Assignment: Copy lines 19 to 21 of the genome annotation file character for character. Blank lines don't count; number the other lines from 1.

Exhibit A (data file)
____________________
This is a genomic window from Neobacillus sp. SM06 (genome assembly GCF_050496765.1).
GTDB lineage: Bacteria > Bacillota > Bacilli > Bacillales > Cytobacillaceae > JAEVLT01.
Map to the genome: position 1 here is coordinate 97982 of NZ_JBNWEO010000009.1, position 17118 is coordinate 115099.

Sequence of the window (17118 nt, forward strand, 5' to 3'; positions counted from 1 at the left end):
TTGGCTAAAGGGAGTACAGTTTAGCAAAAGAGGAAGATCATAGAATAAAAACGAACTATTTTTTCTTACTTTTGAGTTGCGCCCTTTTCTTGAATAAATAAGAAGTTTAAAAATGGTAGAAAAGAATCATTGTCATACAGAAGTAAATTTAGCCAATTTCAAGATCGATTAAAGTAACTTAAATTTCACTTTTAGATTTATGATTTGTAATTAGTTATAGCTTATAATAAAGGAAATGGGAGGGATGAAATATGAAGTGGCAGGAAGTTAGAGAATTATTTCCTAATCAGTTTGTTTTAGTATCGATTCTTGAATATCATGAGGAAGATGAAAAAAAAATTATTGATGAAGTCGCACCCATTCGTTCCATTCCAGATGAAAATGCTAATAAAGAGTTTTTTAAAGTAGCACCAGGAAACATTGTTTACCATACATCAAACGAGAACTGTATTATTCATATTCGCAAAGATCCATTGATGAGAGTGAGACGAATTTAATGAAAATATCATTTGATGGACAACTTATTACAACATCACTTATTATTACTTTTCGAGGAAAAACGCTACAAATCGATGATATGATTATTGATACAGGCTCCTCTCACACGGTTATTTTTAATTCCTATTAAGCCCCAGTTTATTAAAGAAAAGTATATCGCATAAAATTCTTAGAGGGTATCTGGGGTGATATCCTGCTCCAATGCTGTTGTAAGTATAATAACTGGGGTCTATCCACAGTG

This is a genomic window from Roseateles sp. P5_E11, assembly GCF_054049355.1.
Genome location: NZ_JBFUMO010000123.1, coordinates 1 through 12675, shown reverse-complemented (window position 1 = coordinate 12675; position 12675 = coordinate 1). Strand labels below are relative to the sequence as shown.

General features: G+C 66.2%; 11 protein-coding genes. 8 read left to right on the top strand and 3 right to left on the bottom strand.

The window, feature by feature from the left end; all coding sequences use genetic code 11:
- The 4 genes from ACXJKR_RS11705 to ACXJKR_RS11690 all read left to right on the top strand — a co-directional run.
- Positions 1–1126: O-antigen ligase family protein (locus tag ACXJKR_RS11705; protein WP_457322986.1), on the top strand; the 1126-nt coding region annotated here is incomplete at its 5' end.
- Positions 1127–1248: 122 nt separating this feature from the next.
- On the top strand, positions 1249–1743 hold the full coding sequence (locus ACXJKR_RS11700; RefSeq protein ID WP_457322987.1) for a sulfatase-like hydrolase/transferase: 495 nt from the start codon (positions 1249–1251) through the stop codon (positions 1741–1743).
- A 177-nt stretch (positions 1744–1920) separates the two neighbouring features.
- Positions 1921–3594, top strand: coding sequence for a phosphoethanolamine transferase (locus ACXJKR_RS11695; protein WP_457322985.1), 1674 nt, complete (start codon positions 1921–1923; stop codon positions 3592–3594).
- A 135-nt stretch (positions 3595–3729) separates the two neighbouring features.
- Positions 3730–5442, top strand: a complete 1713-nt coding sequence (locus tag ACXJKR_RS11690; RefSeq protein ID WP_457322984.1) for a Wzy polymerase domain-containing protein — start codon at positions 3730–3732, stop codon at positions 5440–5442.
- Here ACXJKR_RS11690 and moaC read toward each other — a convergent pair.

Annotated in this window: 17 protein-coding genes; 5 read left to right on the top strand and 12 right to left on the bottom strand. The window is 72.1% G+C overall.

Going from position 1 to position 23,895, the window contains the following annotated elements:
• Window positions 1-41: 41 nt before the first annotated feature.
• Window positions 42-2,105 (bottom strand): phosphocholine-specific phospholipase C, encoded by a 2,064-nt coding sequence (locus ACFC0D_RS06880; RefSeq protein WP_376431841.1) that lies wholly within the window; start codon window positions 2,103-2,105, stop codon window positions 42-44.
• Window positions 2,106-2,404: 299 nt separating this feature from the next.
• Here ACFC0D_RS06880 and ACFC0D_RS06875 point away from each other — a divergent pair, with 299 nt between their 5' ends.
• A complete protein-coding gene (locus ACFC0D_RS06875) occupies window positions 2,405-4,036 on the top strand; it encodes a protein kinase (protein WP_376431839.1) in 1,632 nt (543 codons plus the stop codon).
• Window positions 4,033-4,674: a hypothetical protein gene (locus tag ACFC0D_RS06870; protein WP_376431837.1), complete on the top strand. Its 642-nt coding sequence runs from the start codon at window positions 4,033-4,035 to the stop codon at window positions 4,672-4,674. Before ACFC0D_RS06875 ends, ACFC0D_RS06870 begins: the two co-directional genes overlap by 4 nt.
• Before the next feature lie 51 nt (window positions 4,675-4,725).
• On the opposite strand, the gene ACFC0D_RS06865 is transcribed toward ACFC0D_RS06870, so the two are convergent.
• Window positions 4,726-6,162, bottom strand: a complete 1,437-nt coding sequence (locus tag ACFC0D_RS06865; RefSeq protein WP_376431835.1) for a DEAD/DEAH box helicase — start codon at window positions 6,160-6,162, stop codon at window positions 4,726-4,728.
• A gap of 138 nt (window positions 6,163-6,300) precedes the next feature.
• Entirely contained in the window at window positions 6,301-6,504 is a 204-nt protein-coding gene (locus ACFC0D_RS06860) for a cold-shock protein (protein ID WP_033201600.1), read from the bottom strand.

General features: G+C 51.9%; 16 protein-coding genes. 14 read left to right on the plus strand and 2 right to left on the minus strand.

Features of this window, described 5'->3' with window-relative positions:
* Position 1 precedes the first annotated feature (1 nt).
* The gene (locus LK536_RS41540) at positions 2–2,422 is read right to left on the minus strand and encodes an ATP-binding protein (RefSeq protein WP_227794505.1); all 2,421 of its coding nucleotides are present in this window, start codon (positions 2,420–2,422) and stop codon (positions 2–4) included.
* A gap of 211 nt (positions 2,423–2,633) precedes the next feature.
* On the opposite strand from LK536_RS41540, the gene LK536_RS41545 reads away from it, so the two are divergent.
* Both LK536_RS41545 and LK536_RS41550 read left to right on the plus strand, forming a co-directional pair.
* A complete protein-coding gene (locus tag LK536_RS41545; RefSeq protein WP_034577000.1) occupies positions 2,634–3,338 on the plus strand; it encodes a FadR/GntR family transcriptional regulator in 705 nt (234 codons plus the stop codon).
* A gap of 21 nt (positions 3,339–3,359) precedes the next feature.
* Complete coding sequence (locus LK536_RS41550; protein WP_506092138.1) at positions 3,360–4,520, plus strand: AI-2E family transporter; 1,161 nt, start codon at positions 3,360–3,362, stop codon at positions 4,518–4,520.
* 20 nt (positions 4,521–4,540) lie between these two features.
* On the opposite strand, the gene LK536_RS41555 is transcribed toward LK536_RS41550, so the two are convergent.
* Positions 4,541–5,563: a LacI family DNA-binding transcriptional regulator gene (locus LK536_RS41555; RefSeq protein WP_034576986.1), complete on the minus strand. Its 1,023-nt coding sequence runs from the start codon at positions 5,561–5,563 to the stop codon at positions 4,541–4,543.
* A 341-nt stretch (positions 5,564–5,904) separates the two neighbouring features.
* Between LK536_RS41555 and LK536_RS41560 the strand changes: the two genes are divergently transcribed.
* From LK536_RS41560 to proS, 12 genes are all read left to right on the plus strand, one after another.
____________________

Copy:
Annotated in this window: 17 protein-coding genes; 5 read left to right on the top strand and 12 right to left on the bottom strand. The window is 72.1% G+C overall.

Going from position 1 to position 23,895, the window contains the following annotated elements:
• Window positions 1-41: 41 nt before the first annotated feature.